No World Bank aid for new farmers

zim_farm_takeover2HARARE The World Bank is mobilising resources to fund the distribution of maize seed to 300 000 Zimbabwean smallholder farmers in food-insecure regions but says the project will not benefit growers or so-called new farmers in newly-resettled areas where land rights are still being disputed. (Pictured: Children play innocently at a farm

It is envisaged that the project would be implemented by a private sector entity called GRM International and would pay for the purchase and distribution costs for approximately 2 750 tonnes of improved maize seed to be directly delivered to smallholder households classified as food insecure.

The seed would be purchased through tender and bidders would have to be eligible domestic and regional seed producers who own certified seed of varieties approved for sale in Zimbabwe. The seed distribution is targeted at rural farm households based in Zimbabwes communal areas who were unable to produce enough grain during the 2008/09 summer cropping season to meet their family consumption requirements.

Higher priority will be provided to female headed households, and those with high dependency ratios caused by HIV/AIDS or similar health problems, the bank said in the project document. GRM International would oversee a network of about 20 non-governmental organisations (NGOs) with experience in working with local communities and able to identify the neediest farm households who can make good use of the seed inputs provided.

Each designated household would receive 10 kg of certified maize seed, and approximately 275 000 farm households will be assisted. None of the seed will be distributed in Zimbabwes newly resettled areas where land rights may still be contested, the bank said.

Several white farmers are contesting the legality of Zimbabwes controversial land reform programme after their farms were illegally occupied by President Robert Mugabe. Some of the white farmers have won landmark judgements against the Zimbabwean government at regional and international tribunals although Harare has refused to recognise the rulings.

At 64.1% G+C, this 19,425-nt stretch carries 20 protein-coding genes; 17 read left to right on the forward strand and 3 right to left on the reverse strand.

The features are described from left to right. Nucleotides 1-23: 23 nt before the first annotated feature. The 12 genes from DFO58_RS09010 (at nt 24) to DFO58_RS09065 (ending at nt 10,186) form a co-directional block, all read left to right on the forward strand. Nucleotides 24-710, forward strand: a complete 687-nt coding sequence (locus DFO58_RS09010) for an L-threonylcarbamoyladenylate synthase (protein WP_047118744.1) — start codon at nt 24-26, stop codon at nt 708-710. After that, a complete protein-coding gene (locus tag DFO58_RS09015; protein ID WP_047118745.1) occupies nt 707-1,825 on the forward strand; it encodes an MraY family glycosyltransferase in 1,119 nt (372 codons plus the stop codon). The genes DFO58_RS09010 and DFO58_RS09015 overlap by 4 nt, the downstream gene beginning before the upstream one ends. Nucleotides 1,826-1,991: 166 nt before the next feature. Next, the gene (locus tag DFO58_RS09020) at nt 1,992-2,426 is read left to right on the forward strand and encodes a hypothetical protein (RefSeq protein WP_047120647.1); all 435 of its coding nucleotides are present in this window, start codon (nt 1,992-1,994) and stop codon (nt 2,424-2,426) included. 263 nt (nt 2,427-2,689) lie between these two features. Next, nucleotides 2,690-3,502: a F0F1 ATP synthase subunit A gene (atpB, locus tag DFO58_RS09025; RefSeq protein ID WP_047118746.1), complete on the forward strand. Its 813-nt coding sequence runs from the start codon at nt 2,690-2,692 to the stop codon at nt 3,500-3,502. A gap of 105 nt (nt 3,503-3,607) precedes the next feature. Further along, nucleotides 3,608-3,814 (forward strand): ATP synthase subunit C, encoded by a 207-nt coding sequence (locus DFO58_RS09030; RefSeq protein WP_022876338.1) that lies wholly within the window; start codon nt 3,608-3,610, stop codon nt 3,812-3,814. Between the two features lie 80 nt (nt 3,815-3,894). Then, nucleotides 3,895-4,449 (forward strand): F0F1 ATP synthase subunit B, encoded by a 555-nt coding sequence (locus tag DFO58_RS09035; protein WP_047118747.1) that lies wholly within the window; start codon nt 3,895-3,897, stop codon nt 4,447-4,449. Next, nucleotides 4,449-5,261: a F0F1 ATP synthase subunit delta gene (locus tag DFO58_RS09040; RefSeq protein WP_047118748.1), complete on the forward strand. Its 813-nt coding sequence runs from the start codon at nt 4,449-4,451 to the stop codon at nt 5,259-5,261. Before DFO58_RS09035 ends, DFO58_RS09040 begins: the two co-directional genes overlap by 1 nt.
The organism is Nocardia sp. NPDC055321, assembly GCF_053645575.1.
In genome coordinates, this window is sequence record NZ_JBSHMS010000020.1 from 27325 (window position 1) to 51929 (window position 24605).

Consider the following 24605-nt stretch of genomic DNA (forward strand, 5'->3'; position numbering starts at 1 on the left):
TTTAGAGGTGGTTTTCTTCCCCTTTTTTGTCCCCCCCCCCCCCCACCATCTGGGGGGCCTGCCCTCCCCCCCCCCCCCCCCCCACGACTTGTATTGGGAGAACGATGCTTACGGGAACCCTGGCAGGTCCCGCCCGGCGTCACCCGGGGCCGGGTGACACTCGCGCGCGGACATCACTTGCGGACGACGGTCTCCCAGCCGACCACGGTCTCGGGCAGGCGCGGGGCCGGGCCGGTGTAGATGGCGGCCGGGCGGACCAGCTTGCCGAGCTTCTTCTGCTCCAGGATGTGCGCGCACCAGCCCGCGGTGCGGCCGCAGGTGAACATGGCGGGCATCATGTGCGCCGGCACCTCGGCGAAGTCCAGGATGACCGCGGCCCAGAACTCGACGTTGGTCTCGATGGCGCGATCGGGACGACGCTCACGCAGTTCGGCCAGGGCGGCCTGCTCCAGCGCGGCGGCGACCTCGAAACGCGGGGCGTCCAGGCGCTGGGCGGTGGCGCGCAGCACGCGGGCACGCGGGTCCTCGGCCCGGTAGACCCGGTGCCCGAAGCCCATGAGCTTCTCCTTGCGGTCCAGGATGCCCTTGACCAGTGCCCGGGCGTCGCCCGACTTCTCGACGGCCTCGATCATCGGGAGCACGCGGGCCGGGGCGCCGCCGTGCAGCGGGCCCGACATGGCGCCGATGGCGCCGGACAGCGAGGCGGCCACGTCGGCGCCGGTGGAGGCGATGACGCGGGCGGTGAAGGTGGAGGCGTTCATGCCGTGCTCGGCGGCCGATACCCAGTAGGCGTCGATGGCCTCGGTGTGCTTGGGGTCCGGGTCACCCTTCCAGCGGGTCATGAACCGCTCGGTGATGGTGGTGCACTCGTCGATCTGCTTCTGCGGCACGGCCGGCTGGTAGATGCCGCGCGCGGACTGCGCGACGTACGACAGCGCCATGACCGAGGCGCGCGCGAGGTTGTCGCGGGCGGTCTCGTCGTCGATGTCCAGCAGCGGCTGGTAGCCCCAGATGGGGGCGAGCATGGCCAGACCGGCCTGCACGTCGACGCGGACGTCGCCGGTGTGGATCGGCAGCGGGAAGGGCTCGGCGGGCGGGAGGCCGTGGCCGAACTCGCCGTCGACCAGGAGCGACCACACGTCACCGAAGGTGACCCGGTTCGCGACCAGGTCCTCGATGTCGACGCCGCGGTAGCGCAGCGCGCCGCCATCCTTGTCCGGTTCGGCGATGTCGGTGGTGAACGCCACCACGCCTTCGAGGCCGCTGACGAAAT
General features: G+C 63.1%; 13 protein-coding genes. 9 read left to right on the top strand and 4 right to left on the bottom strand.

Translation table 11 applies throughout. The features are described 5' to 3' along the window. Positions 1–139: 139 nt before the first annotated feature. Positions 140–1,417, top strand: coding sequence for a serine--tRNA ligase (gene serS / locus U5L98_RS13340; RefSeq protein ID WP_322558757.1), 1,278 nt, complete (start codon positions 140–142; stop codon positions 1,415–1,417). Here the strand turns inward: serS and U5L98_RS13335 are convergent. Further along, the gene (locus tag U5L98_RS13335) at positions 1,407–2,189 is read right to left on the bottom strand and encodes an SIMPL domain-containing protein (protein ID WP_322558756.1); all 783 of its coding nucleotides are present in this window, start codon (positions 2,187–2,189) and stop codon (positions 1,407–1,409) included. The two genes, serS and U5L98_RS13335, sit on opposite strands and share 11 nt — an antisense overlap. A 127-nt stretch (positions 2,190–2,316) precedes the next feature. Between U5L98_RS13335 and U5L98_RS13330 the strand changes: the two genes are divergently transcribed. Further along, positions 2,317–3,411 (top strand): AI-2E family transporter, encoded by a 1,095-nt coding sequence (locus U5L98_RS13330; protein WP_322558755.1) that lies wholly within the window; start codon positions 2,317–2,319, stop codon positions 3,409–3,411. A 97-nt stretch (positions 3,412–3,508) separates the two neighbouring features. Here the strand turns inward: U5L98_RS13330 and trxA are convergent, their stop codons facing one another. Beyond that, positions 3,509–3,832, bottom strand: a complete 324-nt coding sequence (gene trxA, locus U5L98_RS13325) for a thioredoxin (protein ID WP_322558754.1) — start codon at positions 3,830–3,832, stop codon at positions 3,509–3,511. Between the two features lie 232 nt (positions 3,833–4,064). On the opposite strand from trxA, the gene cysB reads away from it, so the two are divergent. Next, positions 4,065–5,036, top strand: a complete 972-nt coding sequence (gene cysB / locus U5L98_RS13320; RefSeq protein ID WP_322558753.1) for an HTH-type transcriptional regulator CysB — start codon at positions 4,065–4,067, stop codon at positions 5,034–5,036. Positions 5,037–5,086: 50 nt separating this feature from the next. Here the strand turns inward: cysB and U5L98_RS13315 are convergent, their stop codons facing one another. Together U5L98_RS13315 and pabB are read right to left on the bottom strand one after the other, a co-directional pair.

It is proposed that the project would be undertaken within the framework of the British government-funded Protracted Relief Programme (PRP), which is the largest source of agriculture assistance and input distribution for smallholders in Zimbabwe. Under GRM management and working with the NGO partners, the PRP has provided poorer, small-scale farmers with seed and fertilizer for the past four years.

The successful implementation of these efforts has encouraged participation in the PRP from the governments of Australia, Netherlands, and the European Commission. It is also planned that the project would fund the distribution of about 250 tonnes of hybrid maize seed through rural retail shops in exchange for vouchers.

The voucher system is a pilot effort to work with Zimbabwes national seed industry to rebuild its retail distribution systems. Each farmer will receive a voucher redeemable for 10 kg of certified maize seed at a designated retail shop. Approximately 25 000 households are expected to gain access to seed through these vouchers, said the World Bank.

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